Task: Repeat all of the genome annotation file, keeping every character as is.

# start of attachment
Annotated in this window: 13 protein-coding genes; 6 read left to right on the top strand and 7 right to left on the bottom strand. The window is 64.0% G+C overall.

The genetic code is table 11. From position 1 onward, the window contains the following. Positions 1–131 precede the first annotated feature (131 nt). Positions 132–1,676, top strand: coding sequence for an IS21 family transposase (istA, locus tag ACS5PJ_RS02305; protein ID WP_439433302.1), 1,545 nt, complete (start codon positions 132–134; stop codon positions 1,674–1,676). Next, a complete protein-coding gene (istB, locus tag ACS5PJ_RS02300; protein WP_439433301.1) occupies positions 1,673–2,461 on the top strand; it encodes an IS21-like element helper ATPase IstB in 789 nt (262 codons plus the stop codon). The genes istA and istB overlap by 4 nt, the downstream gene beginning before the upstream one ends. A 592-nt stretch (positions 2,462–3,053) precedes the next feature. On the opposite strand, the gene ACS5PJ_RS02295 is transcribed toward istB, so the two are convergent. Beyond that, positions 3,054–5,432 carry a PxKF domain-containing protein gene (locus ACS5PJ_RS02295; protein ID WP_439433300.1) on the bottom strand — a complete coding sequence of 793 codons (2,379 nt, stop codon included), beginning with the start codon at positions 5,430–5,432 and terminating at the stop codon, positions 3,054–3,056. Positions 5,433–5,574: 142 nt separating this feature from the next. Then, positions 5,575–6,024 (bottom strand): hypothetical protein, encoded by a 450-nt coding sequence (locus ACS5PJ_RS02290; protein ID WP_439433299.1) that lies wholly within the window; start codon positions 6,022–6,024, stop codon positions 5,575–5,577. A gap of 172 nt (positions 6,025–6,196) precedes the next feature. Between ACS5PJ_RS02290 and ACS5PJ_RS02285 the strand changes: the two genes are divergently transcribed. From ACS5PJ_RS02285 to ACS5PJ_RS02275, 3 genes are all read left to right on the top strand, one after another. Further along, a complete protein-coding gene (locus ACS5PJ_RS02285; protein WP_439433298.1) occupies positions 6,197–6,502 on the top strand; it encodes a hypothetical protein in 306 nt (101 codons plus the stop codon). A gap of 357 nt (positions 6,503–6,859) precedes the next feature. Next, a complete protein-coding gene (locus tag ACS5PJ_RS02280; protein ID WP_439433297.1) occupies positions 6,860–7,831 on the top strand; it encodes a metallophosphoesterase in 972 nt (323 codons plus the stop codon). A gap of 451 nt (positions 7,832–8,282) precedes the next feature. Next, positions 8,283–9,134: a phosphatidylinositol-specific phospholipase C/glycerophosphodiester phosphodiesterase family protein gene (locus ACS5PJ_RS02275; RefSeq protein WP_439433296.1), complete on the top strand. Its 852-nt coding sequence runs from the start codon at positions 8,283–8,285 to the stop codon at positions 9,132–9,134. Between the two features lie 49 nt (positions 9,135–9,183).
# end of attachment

Annotated in this window: 13 protein-coding genes; 6 read left to right on the top strand and 7 right to left on the bottom strand. The window is 64.0% G+C overall.

The genetic code is table 11. From position 1 onward, the window contains the following. Positions 1–131 precede the first annotated feature (131 nt). Positions 132–1,676, top strand: coding sequence for an IS21 family transposase (istA, locus tag ACS5PJ_RS02305; protein ID WP_439433302.1), 1,545 nt, complete (start codon positions 132–134; stop codon positions 1,674–1,676). Next, a complete protein-coding gene (istB, locus tag ACS5PJ_RS02300; protein WP_439433301.1) occupies positions 1,673–2,461 on the top strand; it encodes an IS21-like element helper ATPase IstB in 789 nt (262 codons plus the stop codon). The genes istA and istB overlap by 4 nt, the downstream gene beginning before the upstream one ends. A 592-nt stretch (positions 2,462–3,053) precedes the next feature. On the opposite strand, the gene ACS5PJ_RS02295 is transcribed toward istB, so the two are convergent. Beyond that, positions 3,054–5,432 carry a PxKF domain-containing protein gene (locus ACS5PJ_RS02295; protein ID WP_439433300.1) on the bottom strand — a complete coding sequence of 793 codons (2,379 nt, stop codon included), beginning with the start codon at positions 5,430–5,432 and terminating at the stop codon, positions 3,054–3,056. Positions 5,433–5,574: 142 nt separating this feature from the next. Then, positions 5,575–6,024 (bottom strand): hypothetical protein, encoded by a 450-nt coding sequence (locus ACS5PJ_RS02290; protein ID WP_439433299.1) that lies wholly within the window; start codon positions 6,022–6,024, stop codon positions 5,575–5,577. A gap of 172 nt (positions 6,025–6,196) precedes the next feature. Between ACS5PJ_RS02290 and ACS5PJ_RS02285 the strand changes: the two genes are divergently transcribed. From ACS5PJ_RS02285 to ACS5PJ_RS02275, 3 genes are all read left to right on the top strand, one after another. Further along, a complete protein-coding gene (locus ACS5PJ_RS02285; protein WP_439433298.1) occupies positions 6,197–6,502 on the top strand; it encodes a hypothetical protein in 306 nt (101 codons plus the stop codon). A gap of 357 nt (positions 6,503–6,859) precedes the next feature. Next, a complete protein-coding gene (locus tag ACS5PJ_RS02280; protein ID WP_439433297.1) occupies positions 6,860–7,831 on the top strand; it encodes a metallophosphoesterase in 972 nt (323 codons plus the stop codon). A gap of 451 nt (positions 7,832–8,282) precedes the next feature. Next, positions 8,283–9,134: a phosphatidylinositol-specific phospholipase C/glycerophosphodiester phosphodiesterase family protein gene (locus ACS5PJ_RS02275; RefSeq protein WP_439433296.1), complete on the top strand. Its 852-nt coding sequence runs from the start codon at positions 8,283–8,285 to the stop codon at positions 9,132–9,134. Between the two features lie 49 nt (positions 9,135–9,183).